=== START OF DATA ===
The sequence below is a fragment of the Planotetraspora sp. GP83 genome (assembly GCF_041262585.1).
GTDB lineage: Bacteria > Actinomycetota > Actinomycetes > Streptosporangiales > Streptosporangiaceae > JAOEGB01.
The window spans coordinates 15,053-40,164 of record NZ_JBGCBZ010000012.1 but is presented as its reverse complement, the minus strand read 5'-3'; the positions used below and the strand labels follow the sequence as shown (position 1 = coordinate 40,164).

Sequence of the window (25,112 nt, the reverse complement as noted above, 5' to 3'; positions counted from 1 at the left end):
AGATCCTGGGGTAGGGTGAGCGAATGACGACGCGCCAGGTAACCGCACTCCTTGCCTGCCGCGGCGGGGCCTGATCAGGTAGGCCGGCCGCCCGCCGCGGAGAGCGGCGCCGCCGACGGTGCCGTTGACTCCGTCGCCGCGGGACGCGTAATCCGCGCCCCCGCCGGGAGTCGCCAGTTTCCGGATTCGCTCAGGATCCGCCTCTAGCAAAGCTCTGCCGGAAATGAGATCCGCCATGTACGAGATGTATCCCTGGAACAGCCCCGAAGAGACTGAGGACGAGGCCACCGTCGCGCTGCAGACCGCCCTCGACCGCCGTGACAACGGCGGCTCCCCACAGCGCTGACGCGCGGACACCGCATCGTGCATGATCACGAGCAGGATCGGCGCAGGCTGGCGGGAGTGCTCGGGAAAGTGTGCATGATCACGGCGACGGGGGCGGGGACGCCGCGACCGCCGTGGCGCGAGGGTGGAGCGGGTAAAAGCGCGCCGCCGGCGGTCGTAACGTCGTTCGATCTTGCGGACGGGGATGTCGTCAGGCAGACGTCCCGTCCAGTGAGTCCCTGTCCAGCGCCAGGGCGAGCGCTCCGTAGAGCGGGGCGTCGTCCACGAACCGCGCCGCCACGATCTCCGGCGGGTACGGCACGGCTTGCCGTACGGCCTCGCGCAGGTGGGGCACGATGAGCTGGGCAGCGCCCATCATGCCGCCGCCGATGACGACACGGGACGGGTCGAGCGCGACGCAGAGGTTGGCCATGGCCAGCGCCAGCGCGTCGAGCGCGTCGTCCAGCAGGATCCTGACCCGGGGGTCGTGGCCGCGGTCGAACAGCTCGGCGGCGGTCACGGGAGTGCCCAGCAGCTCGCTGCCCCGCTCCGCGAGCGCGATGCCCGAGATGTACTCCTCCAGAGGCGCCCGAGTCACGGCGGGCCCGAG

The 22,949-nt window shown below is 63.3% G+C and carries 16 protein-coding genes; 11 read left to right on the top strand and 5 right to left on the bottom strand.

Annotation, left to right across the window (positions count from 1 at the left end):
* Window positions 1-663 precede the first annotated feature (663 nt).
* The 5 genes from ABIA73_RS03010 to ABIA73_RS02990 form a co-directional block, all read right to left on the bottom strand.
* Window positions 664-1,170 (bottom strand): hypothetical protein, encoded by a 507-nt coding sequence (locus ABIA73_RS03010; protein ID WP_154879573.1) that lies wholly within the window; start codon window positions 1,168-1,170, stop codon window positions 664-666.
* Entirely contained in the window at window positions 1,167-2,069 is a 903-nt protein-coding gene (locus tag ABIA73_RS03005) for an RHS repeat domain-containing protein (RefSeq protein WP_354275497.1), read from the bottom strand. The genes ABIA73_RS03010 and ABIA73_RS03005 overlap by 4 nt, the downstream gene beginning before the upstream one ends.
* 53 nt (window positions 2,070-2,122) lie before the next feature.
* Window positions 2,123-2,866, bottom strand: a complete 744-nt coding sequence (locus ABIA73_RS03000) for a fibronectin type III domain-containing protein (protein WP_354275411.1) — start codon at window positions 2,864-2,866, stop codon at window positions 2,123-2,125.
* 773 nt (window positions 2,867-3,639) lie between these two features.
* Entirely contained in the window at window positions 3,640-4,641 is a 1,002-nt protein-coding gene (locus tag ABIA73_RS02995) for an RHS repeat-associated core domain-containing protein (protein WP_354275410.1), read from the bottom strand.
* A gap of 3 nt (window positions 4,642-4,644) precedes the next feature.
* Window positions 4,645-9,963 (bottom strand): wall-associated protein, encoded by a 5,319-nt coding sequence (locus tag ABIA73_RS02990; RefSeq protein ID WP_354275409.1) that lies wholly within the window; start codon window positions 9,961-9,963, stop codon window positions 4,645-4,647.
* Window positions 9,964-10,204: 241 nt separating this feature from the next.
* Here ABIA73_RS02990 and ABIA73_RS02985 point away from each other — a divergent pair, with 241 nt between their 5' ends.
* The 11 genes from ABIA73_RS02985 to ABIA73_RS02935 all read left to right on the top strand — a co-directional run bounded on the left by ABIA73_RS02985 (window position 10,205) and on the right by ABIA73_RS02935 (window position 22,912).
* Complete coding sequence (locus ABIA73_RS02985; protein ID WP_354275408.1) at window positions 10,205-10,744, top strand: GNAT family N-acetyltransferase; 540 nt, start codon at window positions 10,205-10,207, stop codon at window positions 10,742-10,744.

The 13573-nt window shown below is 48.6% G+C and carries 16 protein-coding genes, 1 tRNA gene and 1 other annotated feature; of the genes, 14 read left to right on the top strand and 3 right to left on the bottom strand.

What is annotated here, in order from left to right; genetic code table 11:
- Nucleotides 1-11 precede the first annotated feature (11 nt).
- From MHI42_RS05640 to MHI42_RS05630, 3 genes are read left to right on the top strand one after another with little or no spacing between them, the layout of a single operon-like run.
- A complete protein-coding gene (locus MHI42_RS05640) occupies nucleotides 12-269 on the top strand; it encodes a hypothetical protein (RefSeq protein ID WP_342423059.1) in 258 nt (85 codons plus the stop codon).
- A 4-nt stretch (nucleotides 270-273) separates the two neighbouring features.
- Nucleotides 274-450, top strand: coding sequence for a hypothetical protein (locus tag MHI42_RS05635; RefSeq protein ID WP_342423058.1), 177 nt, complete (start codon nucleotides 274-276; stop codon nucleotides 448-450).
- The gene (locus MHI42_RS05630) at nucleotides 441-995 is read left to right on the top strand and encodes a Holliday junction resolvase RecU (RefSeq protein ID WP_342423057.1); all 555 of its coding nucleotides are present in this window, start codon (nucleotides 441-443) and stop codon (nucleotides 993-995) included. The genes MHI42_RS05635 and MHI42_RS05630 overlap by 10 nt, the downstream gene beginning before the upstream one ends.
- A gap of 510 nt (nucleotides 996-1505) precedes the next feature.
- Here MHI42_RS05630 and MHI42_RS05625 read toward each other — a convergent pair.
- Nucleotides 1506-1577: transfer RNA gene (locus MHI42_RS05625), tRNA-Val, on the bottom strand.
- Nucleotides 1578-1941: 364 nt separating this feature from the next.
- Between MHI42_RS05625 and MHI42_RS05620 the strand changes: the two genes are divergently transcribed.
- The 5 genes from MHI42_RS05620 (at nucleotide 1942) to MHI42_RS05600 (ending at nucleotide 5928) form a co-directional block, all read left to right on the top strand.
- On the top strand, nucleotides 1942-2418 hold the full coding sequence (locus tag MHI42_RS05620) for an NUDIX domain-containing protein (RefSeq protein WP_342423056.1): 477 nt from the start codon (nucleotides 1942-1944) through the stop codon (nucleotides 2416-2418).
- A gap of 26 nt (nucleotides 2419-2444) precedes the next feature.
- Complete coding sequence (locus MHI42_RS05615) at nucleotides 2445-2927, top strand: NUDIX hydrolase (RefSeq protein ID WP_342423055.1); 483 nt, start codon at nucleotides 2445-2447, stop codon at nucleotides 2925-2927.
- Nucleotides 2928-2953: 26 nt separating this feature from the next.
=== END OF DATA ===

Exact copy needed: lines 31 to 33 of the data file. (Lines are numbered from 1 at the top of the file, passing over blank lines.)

- Here MHI42_RS05630 and MHI42_RS05625 read toward each other — a convergent pair.
- Nucleotides 1506-1577: transfer RNA gene (locus MHI42_RS05625), tRNA-Val, on the bottom strand.
- Nucleotides 1578-1941: 364 nt separating this feature from the next.